The University of Michigan Deaf Health Clinic is one of less than a dozen clinics nationwide that focus on the primary care needs of deaf and hard of hearing patients. It is the only clinic of its kind in the state of Michigan. The Deaf Health Clinic providing full spectrum primary care services, including prenatal and obstetric care, as well as in-person and virtual mental health services.
A small team of clinicians and behavioral health providers are fluent in American Sign Language (ASL) and clinic staff are sensitive to challenges faced by deaf and hard of hearing individuals as they navigate the health care system.
“The unique thing about this is really having language, what we call language concordance, so we can actually sign directly to the patients,” says Michael M. McKee, M.D., M.P.H., assistant professor and Deaf Health Clinic Co-Director. “So for deaf signers, this is often a big barrier to accessing medical care.”
The Deaf Health Clinic was established by McKee and Philip Zazove, M.D., Chair and the George A. Dean M.D. Professor of Family Medicine, both of whom are deaf family physicians. From scheduling, check-in, evaluations and follow-up, the patient experience is tailored to the experiences of deaf and hard of hearing patients.
Caring for the whole self
The Deaf Health Clinic’s integrated behavioral health model program offers both in-person or videophone appointments, with providers trained to counseling and care management services.
This service is key to providing an avenue for adequate mental health counseling options.
“Deaf patients also are much more likely to have behavioral and also mental health problems,” McKee says. “Depression, anxiety, bipolar, even other things like schizophrenia and substance abuse, those are things that are across the board higher than what you see in the general patient population.”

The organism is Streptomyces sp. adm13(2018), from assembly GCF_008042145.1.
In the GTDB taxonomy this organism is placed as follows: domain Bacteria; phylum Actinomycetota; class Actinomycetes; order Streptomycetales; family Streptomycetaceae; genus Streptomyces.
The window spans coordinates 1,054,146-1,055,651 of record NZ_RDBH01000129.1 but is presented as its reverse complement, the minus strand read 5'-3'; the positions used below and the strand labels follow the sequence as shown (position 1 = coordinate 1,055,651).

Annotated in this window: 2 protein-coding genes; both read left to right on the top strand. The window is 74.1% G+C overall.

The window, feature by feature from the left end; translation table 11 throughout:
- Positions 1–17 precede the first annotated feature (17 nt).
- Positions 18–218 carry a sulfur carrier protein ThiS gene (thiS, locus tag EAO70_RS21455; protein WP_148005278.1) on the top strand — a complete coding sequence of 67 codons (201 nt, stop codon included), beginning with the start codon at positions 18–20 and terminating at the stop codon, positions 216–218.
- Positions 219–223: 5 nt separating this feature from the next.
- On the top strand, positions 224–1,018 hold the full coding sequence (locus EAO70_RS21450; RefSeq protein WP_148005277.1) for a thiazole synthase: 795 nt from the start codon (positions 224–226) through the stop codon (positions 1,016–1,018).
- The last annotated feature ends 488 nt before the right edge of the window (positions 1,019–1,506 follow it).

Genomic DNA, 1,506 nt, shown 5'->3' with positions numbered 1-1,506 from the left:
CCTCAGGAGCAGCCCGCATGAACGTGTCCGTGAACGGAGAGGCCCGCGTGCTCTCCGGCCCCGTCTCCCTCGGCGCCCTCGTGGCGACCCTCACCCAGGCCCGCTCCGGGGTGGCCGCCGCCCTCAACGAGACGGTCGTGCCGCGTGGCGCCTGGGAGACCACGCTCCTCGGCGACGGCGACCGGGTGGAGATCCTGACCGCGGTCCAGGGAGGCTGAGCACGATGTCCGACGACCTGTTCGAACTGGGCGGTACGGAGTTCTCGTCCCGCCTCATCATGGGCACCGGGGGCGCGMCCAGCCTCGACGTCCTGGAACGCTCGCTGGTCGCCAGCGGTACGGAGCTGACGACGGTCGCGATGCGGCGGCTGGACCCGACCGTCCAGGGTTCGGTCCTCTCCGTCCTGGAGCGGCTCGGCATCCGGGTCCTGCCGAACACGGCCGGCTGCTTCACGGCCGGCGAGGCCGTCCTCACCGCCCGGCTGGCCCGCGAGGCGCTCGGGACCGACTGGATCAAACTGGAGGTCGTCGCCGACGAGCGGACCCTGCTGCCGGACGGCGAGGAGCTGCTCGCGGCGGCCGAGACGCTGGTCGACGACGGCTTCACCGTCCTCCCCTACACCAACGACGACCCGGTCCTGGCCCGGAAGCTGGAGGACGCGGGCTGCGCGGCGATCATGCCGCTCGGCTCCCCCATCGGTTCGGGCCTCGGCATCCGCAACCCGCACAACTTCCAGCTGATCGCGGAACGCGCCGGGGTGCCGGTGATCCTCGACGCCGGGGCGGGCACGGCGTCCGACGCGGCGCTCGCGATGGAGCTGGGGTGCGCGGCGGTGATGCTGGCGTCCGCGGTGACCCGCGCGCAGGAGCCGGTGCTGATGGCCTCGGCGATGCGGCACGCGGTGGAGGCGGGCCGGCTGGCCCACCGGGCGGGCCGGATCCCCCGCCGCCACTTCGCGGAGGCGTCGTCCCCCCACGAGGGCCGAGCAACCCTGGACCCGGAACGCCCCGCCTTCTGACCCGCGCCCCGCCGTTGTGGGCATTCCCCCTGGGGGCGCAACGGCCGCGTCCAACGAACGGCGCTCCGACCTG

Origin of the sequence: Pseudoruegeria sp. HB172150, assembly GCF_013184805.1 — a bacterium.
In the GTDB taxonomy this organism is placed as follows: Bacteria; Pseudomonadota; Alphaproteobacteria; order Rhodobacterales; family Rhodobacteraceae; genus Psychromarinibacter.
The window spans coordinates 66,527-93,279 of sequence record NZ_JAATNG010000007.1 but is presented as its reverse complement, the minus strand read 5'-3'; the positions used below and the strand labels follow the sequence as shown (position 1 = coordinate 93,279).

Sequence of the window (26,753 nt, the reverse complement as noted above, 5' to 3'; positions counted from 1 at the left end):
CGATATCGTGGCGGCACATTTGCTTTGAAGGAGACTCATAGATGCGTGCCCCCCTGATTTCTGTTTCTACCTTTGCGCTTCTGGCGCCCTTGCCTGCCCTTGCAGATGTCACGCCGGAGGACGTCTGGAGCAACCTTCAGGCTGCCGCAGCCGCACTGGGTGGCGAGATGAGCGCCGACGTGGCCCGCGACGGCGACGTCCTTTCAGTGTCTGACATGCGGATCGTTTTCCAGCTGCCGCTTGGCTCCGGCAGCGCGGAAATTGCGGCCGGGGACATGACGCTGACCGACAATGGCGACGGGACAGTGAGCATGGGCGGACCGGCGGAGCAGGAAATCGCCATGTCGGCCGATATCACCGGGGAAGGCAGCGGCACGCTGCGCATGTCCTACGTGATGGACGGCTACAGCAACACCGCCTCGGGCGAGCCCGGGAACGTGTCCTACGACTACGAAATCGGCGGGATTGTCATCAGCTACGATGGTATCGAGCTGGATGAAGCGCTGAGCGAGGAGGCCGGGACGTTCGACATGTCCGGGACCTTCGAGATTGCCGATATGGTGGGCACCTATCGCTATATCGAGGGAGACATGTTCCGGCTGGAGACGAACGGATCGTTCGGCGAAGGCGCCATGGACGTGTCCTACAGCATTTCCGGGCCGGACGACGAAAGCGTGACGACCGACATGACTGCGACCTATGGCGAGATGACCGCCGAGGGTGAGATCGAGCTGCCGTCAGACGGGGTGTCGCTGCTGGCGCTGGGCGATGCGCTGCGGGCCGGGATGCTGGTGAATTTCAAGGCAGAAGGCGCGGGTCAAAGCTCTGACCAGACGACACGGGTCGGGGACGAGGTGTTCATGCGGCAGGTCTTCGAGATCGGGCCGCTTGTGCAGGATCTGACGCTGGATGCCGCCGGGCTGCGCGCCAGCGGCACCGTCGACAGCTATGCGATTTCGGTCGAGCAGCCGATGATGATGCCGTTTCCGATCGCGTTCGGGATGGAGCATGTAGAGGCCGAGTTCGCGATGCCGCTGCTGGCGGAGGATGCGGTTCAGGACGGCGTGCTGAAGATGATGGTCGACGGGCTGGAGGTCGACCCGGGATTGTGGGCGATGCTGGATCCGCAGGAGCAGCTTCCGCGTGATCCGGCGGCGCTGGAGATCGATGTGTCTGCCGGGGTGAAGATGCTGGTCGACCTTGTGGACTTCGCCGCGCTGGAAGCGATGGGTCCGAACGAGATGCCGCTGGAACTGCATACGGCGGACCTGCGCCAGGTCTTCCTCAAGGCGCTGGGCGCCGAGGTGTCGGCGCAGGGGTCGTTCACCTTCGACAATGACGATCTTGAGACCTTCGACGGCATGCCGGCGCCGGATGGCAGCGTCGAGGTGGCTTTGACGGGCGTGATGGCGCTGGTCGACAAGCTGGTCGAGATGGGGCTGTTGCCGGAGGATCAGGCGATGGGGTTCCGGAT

McKee came to the University of Michigan after having worked at a similar clinic in Rochester, N.Y. There is also a clinic in Chicago that has a provider who can communicate through ASL, but there simply are very few clinics like the Deaf Health Clinic, established by deaf individuals, for deaf individuals.
McKee estimates there are nearly 150 patients at the clinic who are hard of hearing, many through age-related hearing loss. McKee puts the number of patients with hearing issues at “roughly about 12 to 15 percent of the general patient population, with some measurable hearing loss.”
Hello! My name is Michael McKee. I am a family medicine doctor at the Dexter Health Center, affiliated with the University of Michigan, also known as Michigan Medicine.
I wanted to briefly introduce myself and a bit about the program we offer at our health center.
I am a deaf doctor trained in family medicine. This means I am to take care of all patients, including babies and also people. I am bilingual, can either speak or use ASL. A big goal of mine is to ensure Deaf and hard of hearing patients have health equity. This means they are able to get the same level of access and quality as anyone else who may be hearing.
We know unfortunately we still have a long way to go before we have achieved that goal!
At our health center, we have two doctors and a social worker trained to provide mental health services that can take care of your general medical needs, including mental health. Our services are available in ASL.
In addition to the general medical care that we offer, our mental health services are available either in-person or through the videophone, also called telemedicine.
If you are interested in learning more of if you would like to become a patient at our health center, please contact us. Our contact information is shown below. We look forward to caring for you and to continue on our goal to achieve health equity for all DHH patients!